Massachusetts Takes Steps to Require Sheltered English Immersion Training in Response to Justice Department’s Letter
WASHINGTON – Today, in response to a letter from the Justice Department, the Massachusetts Board of Elementary and Secondary Education voted to grant the Commissioner of Education authority to draft state regulations that will require training of all Sheltered English Immersion (SEI) teachers who instruct English Language Learner (ELL) students. The department’s letter notified Massachusetts that it has violated the Equal Educational Opportunities Act (EEOA) by not mandating adequate training for SEI teachers. The resolution passed by the board today specifically directs the Commissioner to present the proposed regulations to the board by February 2012.
“We applaud the proactive efforts of the Commissioner of Education and the board to enact a regulation to ensure that teachers are adequately prepared to teach ELL students the academic subjects they need to be successful,” said Thomas E. Perez, Assistant Attorney General for the Civil Rights Division. “We stand ready to assist the commissioner in this effort, and know that teachers and school districts are eager for Massachusetts to exert leadership in this area as well.”
“Our education system must provide our children with opportunities to develop into productive citizens regardless of their proficiency in English. When English language learners lack properly trained teachers, those opportunities are curtailed,” said U.S. Attorney Carmen M. Ortiz. “We share the goal of continued improvement to Massachusetts schools and look forward to the progress of this collaborative effort.”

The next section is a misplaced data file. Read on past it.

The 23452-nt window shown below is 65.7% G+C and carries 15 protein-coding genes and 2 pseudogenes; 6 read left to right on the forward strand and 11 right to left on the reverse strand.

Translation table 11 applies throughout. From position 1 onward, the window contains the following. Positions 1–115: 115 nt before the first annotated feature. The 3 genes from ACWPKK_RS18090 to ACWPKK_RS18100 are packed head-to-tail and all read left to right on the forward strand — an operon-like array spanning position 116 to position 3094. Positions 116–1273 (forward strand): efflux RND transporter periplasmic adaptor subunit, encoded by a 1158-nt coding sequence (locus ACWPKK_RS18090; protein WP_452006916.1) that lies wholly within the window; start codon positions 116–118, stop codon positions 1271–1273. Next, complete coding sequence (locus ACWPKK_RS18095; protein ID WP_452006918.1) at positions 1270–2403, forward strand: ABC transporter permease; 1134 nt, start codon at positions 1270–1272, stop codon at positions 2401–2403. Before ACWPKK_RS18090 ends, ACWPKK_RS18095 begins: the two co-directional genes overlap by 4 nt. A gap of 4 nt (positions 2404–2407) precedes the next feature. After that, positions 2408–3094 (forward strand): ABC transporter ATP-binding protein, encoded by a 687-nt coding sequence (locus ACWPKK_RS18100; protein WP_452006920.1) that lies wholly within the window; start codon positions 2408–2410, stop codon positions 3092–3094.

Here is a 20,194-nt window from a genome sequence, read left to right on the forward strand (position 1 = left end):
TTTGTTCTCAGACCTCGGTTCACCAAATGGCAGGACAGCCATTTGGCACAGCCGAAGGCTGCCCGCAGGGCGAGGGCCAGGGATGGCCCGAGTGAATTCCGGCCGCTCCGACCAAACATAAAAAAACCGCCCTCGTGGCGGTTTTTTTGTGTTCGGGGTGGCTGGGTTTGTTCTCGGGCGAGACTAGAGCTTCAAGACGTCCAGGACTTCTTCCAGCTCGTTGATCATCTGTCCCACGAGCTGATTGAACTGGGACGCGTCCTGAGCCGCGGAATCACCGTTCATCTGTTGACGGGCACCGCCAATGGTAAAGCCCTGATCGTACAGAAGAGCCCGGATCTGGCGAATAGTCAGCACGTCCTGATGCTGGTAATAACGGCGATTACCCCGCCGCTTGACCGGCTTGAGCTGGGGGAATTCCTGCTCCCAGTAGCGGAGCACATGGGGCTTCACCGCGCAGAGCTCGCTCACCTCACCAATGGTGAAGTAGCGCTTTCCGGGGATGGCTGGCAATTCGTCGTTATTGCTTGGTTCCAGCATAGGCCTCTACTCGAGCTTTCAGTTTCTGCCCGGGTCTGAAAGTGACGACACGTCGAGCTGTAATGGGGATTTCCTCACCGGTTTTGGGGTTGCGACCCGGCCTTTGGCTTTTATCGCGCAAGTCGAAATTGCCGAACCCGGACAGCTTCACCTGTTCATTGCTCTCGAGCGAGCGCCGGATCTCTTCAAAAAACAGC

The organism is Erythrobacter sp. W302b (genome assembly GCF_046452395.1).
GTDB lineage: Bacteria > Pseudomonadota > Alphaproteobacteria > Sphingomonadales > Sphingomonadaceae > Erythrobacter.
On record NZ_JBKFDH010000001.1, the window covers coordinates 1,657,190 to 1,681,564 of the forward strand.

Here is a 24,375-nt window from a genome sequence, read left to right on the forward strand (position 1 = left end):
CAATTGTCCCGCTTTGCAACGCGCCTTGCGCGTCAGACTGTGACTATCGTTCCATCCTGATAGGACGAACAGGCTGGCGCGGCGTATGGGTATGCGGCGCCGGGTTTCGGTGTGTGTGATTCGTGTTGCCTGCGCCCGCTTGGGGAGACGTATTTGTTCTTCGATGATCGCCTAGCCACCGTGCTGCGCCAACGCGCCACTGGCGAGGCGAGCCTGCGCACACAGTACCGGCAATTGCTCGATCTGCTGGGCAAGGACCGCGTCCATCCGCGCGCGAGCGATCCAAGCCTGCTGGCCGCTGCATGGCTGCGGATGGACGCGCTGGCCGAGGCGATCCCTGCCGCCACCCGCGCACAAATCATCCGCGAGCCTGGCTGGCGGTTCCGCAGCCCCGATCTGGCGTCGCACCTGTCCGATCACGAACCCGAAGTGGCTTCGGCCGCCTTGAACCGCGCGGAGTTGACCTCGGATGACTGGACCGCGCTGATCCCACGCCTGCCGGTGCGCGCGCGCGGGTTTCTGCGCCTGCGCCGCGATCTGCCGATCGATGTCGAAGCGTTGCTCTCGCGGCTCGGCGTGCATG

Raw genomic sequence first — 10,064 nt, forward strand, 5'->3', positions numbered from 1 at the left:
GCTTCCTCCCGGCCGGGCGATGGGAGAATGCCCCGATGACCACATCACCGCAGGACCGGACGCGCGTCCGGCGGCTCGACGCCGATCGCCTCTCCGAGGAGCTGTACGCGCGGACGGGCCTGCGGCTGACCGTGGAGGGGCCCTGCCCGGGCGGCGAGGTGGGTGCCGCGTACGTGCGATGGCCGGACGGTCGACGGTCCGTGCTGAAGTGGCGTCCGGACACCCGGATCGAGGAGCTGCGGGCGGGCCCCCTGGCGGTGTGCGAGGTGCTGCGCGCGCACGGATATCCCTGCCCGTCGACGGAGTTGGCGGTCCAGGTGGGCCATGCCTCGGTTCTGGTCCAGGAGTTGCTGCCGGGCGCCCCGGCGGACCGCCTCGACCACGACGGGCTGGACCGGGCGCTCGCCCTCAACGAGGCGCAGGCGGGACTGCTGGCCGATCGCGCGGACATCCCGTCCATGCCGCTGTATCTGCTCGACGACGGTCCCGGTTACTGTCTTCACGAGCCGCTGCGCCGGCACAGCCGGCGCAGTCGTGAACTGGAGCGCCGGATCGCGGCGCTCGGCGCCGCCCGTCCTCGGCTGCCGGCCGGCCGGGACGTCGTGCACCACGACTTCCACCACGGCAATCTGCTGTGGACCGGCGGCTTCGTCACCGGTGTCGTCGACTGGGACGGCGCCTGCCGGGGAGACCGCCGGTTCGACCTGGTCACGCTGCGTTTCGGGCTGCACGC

The proposed regulation will define the preparation and training that teachers must have in order to instruct ELL students in academic content, along with a plan for implementing the new regulations. The timeline adopted by the board anticipates that the regulations drafted by the commissioner will be published for public comment in March 2012 provided they have received board approval, and contemplates a final board review of the regulations on or about June 2012.
The department’s July 22, 2011, letter informed the state that its voluntary approach to SEI training and ineffective monitoring process over the past seven years violated the EEOA by failing to ensure sufficient numbers of teachers who are qualified to deliver the state-mandated SEI program. The letter further informed the state that its current training did not prepare teachers adequately. To comply with the EEOA, the state must improve and then mandate the improved training to ensure that ELL students receive the services to which the law entitles them. The board’s resolution will require the commissioner to study the quality of the current SEI training further and get input from stakeholders and experts prior to proposing new regulations that will define the training’s content and delivery method and amend the current regulations on educator preparation and licensure.
The anticipated regulation will benefit the nearly 68,000 ELL students in Massachusetts’s public schools. The department’s violations letter stemmed in part from its joint investigation of Boston’s ELL programs with the U.S. Department of Education, which revealed serious shortages of qualified SEI teachers and thousands of ELL students without SEI services. The Department of Justice expects the commissioner’s plan to improve and mandate SEI training will significantly increase the numbers of qualified SEI teachers in all Massachusetts school districts.
The department notes with appreciation the efforts of districts, teachers, and their unions to participate in the current SEI training even in the absence of a state mandate. We look forward to collaborating with Massachusetts and other interested stakeholders to ensure the proposed regulations meet the needs of ELL students and their teachers.
Enforcement of the EEOA is a top priority of the Justice Department’s Civil Rights Division. Additional information about the Civil Rights Division of the Justice Department is available on its website at www.justice.gov/crt.